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Old 04-01-2009, 12:07 PM   #33
metaljockey OP
Dodgy SOB
 
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Joined: Jun 2005
Location: Eastern Cape, South Africa
Oddometer: 279
The next morning dawns slow and peaceful.










Brianís spot.




Ablutions




We hit the road, we are going to be passing through Lichinga again on our way east.







Everybody is feeling perky today.




And we get the right kind of roads too, nice and fast.




Many of the villages we pass through have specially made structures for shade.







When we hit Lichinga again we have lunch and as chance would have it we meet Warrick, an ex-South African. He farms in the area that we are going to be travelling through today and we are invited to stay over on his farm.

This is very fortunate as Lichinga is our last fuel stop for the next 600 odd km. He will cart our fuel drums to the farm.

Leaving us to pick up the pace without all that dead weight.




This river later cuts through the farm.




When we pull up at the farm we introduce ourselves to his wife, Fenn, who immediately offers us something cold and sends us to the river to swim with the kids. This river is right below their house, and it supplies their drinking and irrigation water all year round.




We spend most of the afternoon in Fennís lovely company, Warrick only arriving at about 21H00 from town with our beers.




A couple of years ago Mozambique invited commercial farmers from SA and Zim to relocate to underdeveloped areas of the country. The basics were that you get the land for free as long as you create a farming enterprise from scratch.

Warrick and Fenn came here to an area of complete wilderness, and have turned it into a sizable, well developed farm. Hectares have been cleared, irrigation installed and thousands of cashew trees planted. Still some years to the first harvest, but I am mightily impressed by what Warrick is creating here by himself. I certainly have neither the skill nor the tenacity required.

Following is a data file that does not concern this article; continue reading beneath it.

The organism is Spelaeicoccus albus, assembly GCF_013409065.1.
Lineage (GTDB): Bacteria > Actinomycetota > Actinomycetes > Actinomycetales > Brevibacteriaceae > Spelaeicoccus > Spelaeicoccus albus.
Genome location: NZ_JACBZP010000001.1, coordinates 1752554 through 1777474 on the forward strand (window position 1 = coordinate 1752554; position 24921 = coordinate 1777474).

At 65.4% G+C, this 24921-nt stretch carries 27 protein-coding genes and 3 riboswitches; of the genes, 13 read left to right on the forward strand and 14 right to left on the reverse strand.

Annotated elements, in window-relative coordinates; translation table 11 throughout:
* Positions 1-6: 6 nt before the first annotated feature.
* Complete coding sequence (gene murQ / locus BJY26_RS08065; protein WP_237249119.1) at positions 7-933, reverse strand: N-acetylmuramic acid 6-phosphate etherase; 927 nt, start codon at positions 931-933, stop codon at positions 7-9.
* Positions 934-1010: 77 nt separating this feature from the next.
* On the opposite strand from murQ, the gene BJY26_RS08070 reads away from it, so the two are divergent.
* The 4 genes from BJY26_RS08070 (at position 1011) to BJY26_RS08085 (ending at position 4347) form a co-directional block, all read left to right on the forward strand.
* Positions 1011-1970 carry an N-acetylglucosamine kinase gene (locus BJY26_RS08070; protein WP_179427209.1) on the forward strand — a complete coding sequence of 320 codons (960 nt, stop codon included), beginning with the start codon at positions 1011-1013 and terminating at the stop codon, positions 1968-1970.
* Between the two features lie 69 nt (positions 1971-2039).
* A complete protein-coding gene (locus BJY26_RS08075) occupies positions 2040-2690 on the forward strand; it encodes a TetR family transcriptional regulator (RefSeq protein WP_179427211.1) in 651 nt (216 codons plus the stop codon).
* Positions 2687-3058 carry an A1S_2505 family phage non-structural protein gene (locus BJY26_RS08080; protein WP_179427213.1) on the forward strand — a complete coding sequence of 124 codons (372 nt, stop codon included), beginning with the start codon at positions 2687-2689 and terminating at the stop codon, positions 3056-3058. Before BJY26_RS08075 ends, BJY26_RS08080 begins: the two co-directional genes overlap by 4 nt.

For instance, he has a generator and irrigation pump running off a Land Cruiser engine 24 hours a day. Except this engine is not running on petrol or diesel, it is running on wood. Check this out.




The first cylinder is burning the wood, the suction of the engine pulls the gases down so that there is no flames or smoke, just glowing coals. These unburned gases then moves through the next cylinder which uses water to cool it. What the third one does I do not remember, but this gas then goes straight into the inlet manifold where the carburetor normally would be.

Like so.




Amazing stuff, a $2 400 a month diesel bill sent packing.

Like I said before, on every trip I learn some new shit.

Hopefully Fenn will follow her dream to have a guesthouse here, it will be the only one in a radius of several hundred km. They are wonderfully hospitable people and a treat to talk to.




On top of eating like kings, having cold beers and sleeping in a proper bed, we are also lucky enough to be joined by some professional hunters that will pass through Mavago the next day. We also are to travel through Mavago and they offer to drop our fuel at the government office there.

Most excellent, this takes our fuel far enough that we will now certainly have enough to reach the next fuel quite comfortably. One of our main obstacles sorted.
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